There were a number of Levites that King David assigned as worship leaders in  the tabernacle choir, according to 1  Chronicles 6:31–32. Asaph was one of these men (1  Chronicles 6:39). Asaph’s duties are described in detail in 1 Chronicles 16.  According to 2  Chronicles 29:30, both Asaph and David were skilled singers and poets. Asaph  is also mentioned as a “seer” or prophet. The “sons of Asaph” are mentioned in  1  Chronicles 25:1, 2  Chronicles 20:14, and Ezra 2:41. The  sons of Asaph were likely a guild of skilled poets and singers, modeling  themselves musically after Asaph, their master. The church musicians of our day  can be considered spiritual “children of Asaph.”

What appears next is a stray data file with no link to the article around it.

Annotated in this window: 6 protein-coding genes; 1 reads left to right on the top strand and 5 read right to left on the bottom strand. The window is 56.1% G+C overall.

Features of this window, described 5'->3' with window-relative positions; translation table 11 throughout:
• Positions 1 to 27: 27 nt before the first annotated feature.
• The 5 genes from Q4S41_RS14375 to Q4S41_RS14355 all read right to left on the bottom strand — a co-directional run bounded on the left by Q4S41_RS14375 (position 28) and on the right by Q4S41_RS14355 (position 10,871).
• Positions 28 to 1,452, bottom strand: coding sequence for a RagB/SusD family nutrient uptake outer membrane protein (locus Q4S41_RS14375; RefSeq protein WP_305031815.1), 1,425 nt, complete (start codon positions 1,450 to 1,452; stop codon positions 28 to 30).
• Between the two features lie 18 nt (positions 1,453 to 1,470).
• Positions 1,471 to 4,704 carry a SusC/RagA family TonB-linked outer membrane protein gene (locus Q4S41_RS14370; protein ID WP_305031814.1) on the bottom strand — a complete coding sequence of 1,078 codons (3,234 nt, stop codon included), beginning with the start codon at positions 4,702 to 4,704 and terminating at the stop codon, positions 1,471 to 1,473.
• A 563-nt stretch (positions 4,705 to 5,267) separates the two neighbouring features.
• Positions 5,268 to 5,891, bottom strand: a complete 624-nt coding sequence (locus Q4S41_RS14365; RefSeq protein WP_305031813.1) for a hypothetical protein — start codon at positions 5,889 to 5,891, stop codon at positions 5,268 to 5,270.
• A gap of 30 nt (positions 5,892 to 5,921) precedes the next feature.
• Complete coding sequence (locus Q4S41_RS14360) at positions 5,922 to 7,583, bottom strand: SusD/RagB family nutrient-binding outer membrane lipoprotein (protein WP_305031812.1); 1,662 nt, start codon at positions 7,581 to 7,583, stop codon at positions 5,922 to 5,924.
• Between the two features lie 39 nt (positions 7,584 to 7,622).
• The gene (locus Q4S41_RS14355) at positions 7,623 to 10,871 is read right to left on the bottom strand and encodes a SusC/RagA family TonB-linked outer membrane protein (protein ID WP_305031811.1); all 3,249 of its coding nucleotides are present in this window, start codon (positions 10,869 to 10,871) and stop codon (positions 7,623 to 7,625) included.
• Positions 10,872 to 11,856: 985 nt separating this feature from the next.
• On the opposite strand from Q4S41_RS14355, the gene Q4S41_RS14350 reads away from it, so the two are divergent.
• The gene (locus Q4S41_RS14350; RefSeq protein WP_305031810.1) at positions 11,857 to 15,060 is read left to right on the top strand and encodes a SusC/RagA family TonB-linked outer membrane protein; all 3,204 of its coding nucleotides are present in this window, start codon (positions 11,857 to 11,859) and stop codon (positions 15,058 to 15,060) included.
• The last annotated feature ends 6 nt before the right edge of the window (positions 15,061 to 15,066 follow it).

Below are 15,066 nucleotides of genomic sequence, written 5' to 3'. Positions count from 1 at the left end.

Psalms 50 and 73—83 are  called the “Psalms of Asaph” because his name appears in the superscription at  the head of those psalms. Regarding Asaph’s role as a prophet, of particular  interest is the imprecatory Psalm 83,  which deals with God’s judgment of Israel’s enemies: Edom, the Ishmaelites,  Moab, the Hagarites, Gebal, Ammon, the Amalekites, Philistia, Tyre, and Assyria.  If we examine the psalms written by Asaph, we can see that all of them have to  do with the judgment of God, and many involve the prayers of the people at the  prospect or moment of a particular event.

Asaph was a gifted individual.  He understood where the gift came from, and he used his music to praise the Lord  and communicate His Word to a needy world.